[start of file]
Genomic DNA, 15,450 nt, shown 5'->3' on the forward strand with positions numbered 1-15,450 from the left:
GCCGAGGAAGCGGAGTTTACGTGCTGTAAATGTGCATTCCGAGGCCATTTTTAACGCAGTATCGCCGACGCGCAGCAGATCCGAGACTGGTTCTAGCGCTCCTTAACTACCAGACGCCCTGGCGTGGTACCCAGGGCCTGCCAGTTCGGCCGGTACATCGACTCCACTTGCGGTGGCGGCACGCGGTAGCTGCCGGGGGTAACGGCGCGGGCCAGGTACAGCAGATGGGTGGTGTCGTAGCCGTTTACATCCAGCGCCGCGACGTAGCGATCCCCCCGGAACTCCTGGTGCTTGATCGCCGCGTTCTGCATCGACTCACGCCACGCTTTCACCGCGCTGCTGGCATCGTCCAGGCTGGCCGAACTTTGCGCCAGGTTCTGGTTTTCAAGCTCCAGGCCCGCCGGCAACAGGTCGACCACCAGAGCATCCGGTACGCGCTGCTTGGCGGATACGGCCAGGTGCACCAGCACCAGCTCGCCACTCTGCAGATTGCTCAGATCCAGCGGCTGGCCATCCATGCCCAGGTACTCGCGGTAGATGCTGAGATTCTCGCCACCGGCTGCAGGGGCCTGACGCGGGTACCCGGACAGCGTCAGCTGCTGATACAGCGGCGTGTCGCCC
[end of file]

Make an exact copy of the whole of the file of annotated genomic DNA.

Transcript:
Genomic DNA, 15,450 nt, shown 5'->3' on the forward strand with positions numbered 1-15,450 from the left:
GCCGAGGAAGCGGAGTTTACGTGCTGTAAATGTGCATTCCGAGGCCATTTTTAACGCAGTATCGCCGACGCGCAGCAGATCCGAGACTGGTTCTAGCGCTCCTTAACTACCAGACGCCCTGGCGTGGTACCCAGGGCCTGCCAGTTCGGCCGGTACATCGACTCCACTTGCGGTGGCGGCACGCGGTAGCTGCCGGGGGTAACGGCGCGGGCCAGGTACAGCAGATGGGTGGTGTCGTAGCCGTTTACATCCAGCGCCGCGACGTAGCGATCCCCCCGGAACTCCTGGTGCTTGATCGCCGCGTTCTGCATCGACTCACGCCACGCTTTCACCGCGCTGCTGGCATCGTCCAGGCTGGCCGAACTTTGCGCCAGGTTCTGGTTTTCAAGCTCCAGGCCCGCCGGCAACAGGTCGACCACCAGAGCATCCGGTACGCGCTGCTTGGCGGATACGGCCAGGTGCACCAGCACCAGCTCGCCACTCTGCAGATTGCTCAGATCCAGCGGCTGGCCATCCATGCCCAGGTACTCGCGGTAGATGCTGAGATTCTCGCCACCGGCTGCAGGGGCCTGACGCGGGTACCCGGACAGCGTCAGCTGCTGATACAGCGGCGTGTCGCCC